Back in the 1970s, Irwin Allen produced disaster movies packed with random stars, meaning you could see an adventure flick with Paul Newman, Fred Astaire and O.J. Simpson. This economic model is back with a vengeance, and though Garry Marshall's New Year's Eve (like Valentine's Day before it) is a romantic comedy, somehow the word "disaster" still comes to mind.
Is it me or is Hollywood making movies on dares now? How else to explain all-star weirdness like Al Pacino being wooed by Adam Sandler in drag in Jack and Jill, or New Year's Eve's nutty, chaste anti-romance between a shuckin' and jivin' Zac Efron and dowdy cougar Michelle Pfeiffer? Has the world gone crazy? Perhaps director Marshall is crazy like a fox. On the evidence of Valentine's Day, New Year's Eve is likely to pack ‘em in.
I mean who wouldn't want to see Ashton Kutcher and Lea Michele (Glee) stuck in an elevator, SNL's Seth Meyers tangle with German superstar Til Schweiger, and the apocalyptic signifier of a movie whose mix-n-match cast includes Robert De Niro, Hilary Swank, Katherine Heigl, Josh Duhamel, Sarah Jessica Parker, Jon Bon Jovi, Halle Berry, Ryan Seacrest, Sofía Vergara, and at least one New Kid on the Block (and that's just for starters)? What are you, un-American?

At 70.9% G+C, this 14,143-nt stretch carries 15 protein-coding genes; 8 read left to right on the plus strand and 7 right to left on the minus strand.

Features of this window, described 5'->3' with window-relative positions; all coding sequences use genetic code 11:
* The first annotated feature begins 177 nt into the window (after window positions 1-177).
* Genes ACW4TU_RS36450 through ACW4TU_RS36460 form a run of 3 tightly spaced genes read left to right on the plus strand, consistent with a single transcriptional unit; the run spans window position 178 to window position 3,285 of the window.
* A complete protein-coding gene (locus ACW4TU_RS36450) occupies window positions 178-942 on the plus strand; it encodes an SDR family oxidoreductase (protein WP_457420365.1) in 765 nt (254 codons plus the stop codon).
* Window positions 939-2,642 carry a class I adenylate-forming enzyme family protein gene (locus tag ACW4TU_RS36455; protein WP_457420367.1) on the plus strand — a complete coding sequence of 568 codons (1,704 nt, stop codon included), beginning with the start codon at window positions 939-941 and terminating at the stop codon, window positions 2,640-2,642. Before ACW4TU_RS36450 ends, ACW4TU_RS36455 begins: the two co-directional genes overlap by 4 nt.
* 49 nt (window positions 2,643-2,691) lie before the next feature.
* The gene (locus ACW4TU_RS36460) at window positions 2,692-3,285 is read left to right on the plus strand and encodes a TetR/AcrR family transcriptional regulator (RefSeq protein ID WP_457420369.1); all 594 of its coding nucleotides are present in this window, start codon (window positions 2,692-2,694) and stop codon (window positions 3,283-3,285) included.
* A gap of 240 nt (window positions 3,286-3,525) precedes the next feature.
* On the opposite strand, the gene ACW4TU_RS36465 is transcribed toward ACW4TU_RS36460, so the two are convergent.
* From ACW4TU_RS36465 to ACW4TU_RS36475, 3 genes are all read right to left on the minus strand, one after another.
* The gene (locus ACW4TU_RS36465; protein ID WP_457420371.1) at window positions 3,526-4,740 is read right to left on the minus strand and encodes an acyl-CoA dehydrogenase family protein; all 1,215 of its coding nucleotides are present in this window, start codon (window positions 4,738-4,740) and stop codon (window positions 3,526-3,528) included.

The plots of New Year's Eve concern the occasion's hive-like activity in Manhattan during the hours before midnight. As De Niro lays dying (and tended to by Berry), Abigail Breslin frets over an anticipated first kiss, Efron ticks items off Pfeiffer's bucket list to score masquerade ball tickets, Duhamel strives to make it in time to a romantic rendezvous a la An Affair to Remember, Heigl makes ex Bon Jovi work to get back in her good graces, parents compete to have the first New Year's baby, and Swank nervously supervises the repair of the Times Square Ball. I tell ya, I haven't heard this much talk about ball-dropping since the junior high locker room. (Thank you, I'm here all week. Try the veal.)
The crass sentimental manipulation of this bright, colorful, glossy "Hallmark Hall of Shame" is all part of the bargain, the audience fully expecting to laugh, cry, and kiss twelve bucks goodbye. Big-cheese actors turn into Velveeta while obliged to recite platitudes about the "beauty" and "magic" and "hope" of New Year's Eve. "Let's remember to be nice to each other," says Swank. "And not just tonight, but all year long." Well, who would argue with that?
Returning from Valentine's Day are screenwriter Katherine Fugate and, in new roles, Kutcher, Jessica Biel, and amusing cameo players Larry Miller and Hector Elizondo (Marshall's good-luck charm). Fugate follows her own rigid formula of "unexpected" connections linking characters across storylines. In terms of sophistication, it's the movie equivalent of eight romance novels. Efron's character describes the hot-ticket party as "like Facebook, but real." Switch "made up" for "real," and you've summed up the pretty but dumb New Year's Eve.
[This review first appeared in Palo Alto Weekly.]